Skeleton for Google Chrome extensions
- includes awesome messaging module
- webpack-based build system
- full ES6 support with Babel 6
- linting using eslint with airbnb configuration
- use node.js libraries
- unit-tests in mocha
- CircleCI friendly
git clone email@example.com:salsita/chrome-extension-skeleton.git # in case you don't have webpack yet: sudo npm install -g webpack
To install dependencies:
cd chrome-extension-skeleton npm install
Then to start a developing session (with watch), run:
To start a unit testing session (with watch):
To check code for linting errors:
npm run lint
To build production code + crx:
npm run build
To run unit tests in CI scripts:
npm run test:ci
/build # this is where your extension (.crx) will end up, # along with unpacked directories of production and # develop build (for debugging) /src /css # CSS files /html # HTML files /images # image resources /js # entry-points for browserify, requiring node.js `modules` /libs # 3rd party run-time libraries, excluded from JS-linting /modules # node.js modules (and corresponding mocha # unit tests spec files) manifest.json # skeleton manifest file, `name`, `description` # and `version` fields copied from `package.json` /webpack # webpack configuration files .babelrc # Babel configuration .eslintrc # options for JS-linting circle.yml # integration with CircleCI mykey.pem # certificate file, YOU NEED TO GENERATE THIS FILE, see below package.json # project description file (name, version, dependencies, ...)
After you clone:
package.json, rename the project, description, version, add dependencies and any other fields necessary.
Generate your .pem key and store it in the root as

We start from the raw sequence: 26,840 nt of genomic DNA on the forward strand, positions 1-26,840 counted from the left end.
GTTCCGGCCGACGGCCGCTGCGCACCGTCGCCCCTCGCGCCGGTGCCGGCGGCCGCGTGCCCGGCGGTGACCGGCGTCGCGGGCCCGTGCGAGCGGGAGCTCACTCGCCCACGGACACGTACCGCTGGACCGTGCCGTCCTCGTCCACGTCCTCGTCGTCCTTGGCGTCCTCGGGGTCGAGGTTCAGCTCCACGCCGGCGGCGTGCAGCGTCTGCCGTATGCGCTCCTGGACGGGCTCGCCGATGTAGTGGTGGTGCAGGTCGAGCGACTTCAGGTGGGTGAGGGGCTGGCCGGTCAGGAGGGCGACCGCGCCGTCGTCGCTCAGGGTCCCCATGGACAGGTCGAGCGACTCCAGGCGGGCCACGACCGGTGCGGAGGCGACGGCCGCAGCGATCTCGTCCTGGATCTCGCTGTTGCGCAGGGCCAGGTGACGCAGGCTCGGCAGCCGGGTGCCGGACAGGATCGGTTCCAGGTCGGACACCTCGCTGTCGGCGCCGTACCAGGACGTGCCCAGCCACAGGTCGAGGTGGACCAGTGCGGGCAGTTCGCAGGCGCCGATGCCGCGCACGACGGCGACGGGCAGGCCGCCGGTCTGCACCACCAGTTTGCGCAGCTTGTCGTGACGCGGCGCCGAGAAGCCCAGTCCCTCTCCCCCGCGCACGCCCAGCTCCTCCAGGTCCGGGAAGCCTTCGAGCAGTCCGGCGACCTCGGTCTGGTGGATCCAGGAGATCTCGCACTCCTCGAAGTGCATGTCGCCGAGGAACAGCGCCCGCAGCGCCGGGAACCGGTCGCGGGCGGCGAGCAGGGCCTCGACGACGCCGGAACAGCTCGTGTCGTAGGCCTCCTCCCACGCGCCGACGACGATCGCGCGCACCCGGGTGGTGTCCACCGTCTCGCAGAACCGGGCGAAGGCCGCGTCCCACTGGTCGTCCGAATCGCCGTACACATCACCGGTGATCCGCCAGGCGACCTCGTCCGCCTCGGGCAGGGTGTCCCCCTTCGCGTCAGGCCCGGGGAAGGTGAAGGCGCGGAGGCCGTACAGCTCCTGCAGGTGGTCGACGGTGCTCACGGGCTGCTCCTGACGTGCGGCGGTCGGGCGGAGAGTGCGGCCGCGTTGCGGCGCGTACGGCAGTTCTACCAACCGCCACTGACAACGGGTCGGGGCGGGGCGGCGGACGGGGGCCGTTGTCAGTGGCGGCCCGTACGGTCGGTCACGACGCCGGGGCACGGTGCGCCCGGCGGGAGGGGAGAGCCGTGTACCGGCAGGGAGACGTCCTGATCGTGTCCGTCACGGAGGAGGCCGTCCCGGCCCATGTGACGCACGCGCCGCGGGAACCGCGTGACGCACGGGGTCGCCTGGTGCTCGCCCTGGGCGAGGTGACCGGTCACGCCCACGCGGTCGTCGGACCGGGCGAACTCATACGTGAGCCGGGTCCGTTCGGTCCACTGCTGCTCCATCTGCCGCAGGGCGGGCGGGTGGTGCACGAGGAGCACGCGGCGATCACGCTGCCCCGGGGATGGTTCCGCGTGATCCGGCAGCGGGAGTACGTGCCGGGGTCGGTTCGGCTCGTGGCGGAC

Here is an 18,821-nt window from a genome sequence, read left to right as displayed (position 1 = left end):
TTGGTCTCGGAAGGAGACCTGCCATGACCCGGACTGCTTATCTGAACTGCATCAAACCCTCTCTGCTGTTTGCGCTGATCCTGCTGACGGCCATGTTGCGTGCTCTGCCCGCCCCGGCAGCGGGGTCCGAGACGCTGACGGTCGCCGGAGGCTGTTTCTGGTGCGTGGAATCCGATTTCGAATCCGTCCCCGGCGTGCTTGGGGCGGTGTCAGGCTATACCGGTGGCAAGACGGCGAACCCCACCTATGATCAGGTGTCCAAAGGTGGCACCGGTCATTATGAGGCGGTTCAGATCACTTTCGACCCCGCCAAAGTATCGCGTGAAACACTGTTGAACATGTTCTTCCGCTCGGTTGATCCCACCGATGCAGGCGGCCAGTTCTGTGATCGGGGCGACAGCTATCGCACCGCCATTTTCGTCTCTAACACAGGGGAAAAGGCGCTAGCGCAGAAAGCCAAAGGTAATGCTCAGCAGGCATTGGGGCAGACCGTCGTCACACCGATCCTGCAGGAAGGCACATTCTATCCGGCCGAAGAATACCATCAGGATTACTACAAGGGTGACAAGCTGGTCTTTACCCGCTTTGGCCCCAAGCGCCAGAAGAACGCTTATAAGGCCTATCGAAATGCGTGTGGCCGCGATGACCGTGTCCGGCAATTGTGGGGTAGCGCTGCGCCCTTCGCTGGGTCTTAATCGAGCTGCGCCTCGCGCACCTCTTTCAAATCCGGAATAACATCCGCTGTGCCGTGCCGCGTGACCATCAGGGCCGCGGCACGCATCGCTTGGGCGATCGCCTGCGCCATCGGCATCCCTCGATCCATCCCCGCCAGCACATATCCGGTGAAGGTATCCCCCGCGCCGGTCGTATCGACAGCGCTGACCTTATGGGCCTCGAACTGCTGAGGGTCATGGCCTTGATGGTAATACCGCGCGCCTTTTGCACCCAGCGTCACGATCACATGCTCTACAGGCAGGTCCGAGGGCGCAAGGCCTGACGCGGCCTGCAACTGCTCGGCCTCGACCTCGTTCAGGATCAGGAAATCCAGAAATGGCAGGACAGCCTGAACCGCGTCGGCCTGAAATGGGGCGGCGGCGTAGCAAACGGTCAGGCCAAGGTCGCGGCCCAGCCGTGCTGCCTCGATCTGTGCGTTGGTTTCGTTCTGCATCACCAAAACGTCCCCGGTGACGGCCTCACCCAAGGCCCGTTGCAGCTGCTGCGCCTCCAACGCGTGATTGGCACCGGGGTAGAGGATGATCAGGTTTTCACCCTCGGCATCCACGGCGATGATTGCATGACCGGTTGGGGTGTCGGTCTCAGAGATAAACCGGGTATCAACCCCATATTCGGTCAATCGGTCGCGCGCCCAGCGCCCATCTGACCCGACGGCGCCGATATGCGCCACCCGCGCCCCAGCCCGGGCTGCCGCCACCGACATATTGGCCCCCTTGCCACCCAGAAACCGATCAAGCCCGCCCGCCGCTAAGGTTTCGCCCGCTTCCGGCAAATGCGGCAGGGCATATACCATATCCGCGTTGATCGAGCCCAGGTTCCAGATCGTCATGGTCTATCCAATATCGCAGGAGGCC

mykey.pemfile. On unix / mac, the command to generate the file is
openssl genrsa 2048 | openssl pkcs8 -topk8 -nocrypt > mykey.pem. Note: the generated file is in
.gitignorefile, it won't be (and should NOT be) commited to the repository unless you know what you are doing.
Add content (HTML, CSS, images, JS modules), update
code/manifest.json, leave only JS entry-points you use (remove the ones you don't need).
When developing, write unit-tests, use
npm testto check that your code passes unit-tests and
npm run lintto check for linting errors.
When ready to try out the extension in the browser, use
npm startto build it. In
builddirectory you'll find develop version of the extension in
devsubdirectory (with source maps), and production (uglified) version in
.crxpacked version is created from
When done developing, publish the extension and enjoy it (profit!).
Use any 3rd party libraries you need (both for run-time and for development /
testing), use regular npm node.js modules (that will be installed into
node_modules directory). These libraries will be encapsulated in the resulting
code and will NOT conflict even with libraries on pages where you inject the
resulting JS scripts to (for content scripts).
For more information, please check also README.md files in subdirectories.
Under the hood:
If you want to understand better the structure of the code and how it really works, please check the following sources (note: these resources are out of date, with respect to the build system and ES6):